The Digital Humanities is a rich field that is constantly developing with new technologies. Due to the broadness of the discipline, it is impossible to categorize every project or even present every available category. These are a few popular project types with good examples of major projects available, but the possibilities really are endless!
This type of project is one of the more common Digital Humanities projects, as digital technologies have revolutionized the ways in which scholars can interact with bulk data. These are a few currently usable databases that were developed by Digital Humanists and can be accessed by Syracuse University affiliates, or the public at large.
Active since 2018, this database compiles multiple digital datasets to provide a comprehensive search engine for scholars interesting in the lives of enslaved people. Their mission is to help provide richly detailed stories of lives of those who were enslaved, recovering important and often overlooked voices in history. The search engine can be used to find out more about people, places, and events associated with the historical slave trade and can be accessed by any member of the public.
This database is associated with and sponsored by the Folger Shakespeare Library, the world's largest Shakespeare collection. The online collection of 16th and 17th century manuscripts is fully searchable, as each text has been transcribed, and provides relevant collections information about each item. It is still in the early stages but is worth looking at as an example of a searchable and digitized manuscript collection.
Established in 2014 and sponsored by Bryn Mawr, this database is a searchable portal of a variety of archival material pertaining to the experiences of women at the Seven Sisters colleges. The dataset includes diaries, letters, scrapbooks, and photographs prior to 1945.
These type of projects usually build off of the same kind of methodologies as databases, but they visualize the data geographically and present humanities arguments based on changes to physical space over time.
This project gathers and shares information related to racially motivated violence in the United States. It currently includes instances of violence in the mid 20th century in a handful of Southern states, but is working to expand to cover more geographical and temporal boundaries. The project is still incomplete but has several maps currently usable and available to the public.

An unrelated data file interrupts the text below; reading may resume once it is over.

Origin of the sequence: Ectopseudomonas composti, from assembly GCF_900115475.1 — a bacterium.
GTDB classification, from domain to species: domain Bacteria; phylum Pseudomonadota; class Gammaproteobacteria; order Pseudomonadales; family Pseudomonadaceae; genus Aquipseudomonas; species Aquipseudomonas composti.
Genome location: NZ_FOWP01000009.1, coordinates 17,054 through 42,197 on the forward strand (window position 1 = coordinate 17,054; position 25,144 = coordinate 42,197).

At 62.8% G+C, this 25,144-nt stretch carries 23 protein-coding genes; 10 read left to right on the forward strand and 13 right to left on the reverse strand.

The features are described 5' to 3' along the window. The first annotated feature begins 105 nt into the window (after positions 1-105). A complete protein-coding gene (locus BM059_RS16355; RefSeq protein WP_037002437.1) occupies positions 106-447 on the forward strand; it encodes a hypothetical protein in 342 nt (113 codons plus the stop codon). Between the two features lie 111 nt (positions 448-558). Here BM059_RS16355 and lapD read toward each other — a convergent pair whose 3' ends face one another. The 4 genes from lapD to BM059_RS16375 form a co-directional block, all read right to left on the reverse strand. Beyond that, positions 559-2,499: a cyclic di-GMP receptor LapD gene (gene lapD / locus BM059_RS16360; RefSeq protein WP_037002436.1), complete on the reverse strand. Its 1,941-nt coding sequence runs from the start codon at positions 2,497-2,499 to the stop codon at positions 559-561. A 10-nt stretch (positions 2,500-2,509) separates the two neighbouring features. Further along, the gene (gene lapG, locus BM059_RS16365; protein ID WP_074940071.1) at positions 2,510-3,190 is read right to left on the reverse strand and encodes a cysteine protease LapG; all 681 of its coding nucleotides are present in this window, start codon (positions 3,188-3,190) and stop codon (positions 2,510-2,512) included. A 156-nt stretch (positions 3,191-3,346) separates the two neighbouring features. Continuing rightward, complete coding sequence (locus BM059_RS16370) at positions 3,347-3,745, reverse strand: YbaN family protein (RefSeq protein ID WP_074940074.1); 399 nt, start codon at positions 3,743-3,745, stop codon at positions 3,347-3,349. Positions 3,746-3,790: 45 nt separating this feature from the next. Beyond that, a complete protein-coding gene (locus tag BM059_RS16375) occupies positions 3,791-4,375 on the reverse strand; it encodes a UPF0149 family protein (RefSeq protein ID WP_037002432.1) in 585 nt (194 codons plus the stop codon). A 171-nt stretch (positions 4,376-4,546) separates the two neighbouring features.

DECIMA refers both the acronym Digitally Encoded Census Information & Mapping Archive and to a type of early modern Italian tax document from which it takes most of its' data. The project seeks to track human movement in the city of Florence in the 15th and 16th centuries through the larger DECIMA web map and through several specialized maps, such as those tracking neighborhood churches or spaces of sex work. It is currently accessible to the public and scholars are able to utilize the data to build their own specialized maps.
This project is a compilation of the photographs that remain from a 1970 urban photography competition that took place in Paris. The current website allows users to click on locations in the city map and look at the photos of that specific place. This is a great example of a mapping application of an existing set of data which heightens the effect of the original work.
VR projects can be some of the most exciting and transformative Digital Humanities projects, but also some of the most challenging to execute well. They are best utilized to reconstruct spaces or experiences no longer possible today, allowing for an immersive investigation of humanities questions. There are few examples of truly functional VR projects but these are a few that have been made available to the public.
This project was produced by the same team that created the Hidden Florence app, which provides immersive stories through site-specific walks in the city of Florence. This project seeks to reconstruct the now lost church of San Pier Maggiore in Florence and can be used on-site through their app. More information on this project process can be found on their YouTube channel:
This project, primarily meant for educators but available to the public for free, reconstructs Shakespearean performances in their original setting, the Globe Theatre, and allows the software users to interact with the scenes as one of the characters. Romeo and Juliet is currently available for use, with other plays in development now. See a video sample of the experience here:
These are a few websites which keep good lists of ongoing DH projects, usually affiliated with the sponsoring institution of the site.
MIT supports a variety of Digital Humanities projects, especially through faculty grants distributed each semester. This page has a list of their currently sponsored projects, some of which are already available to view online.
Like MIT, Stanford is well-known as a leader in the US for sponsoring innovative DH projects. This website lists their active and past projects, which provides a diverse set of project examples from many different Humanities fields, many of which use highly sophisticated technological tools.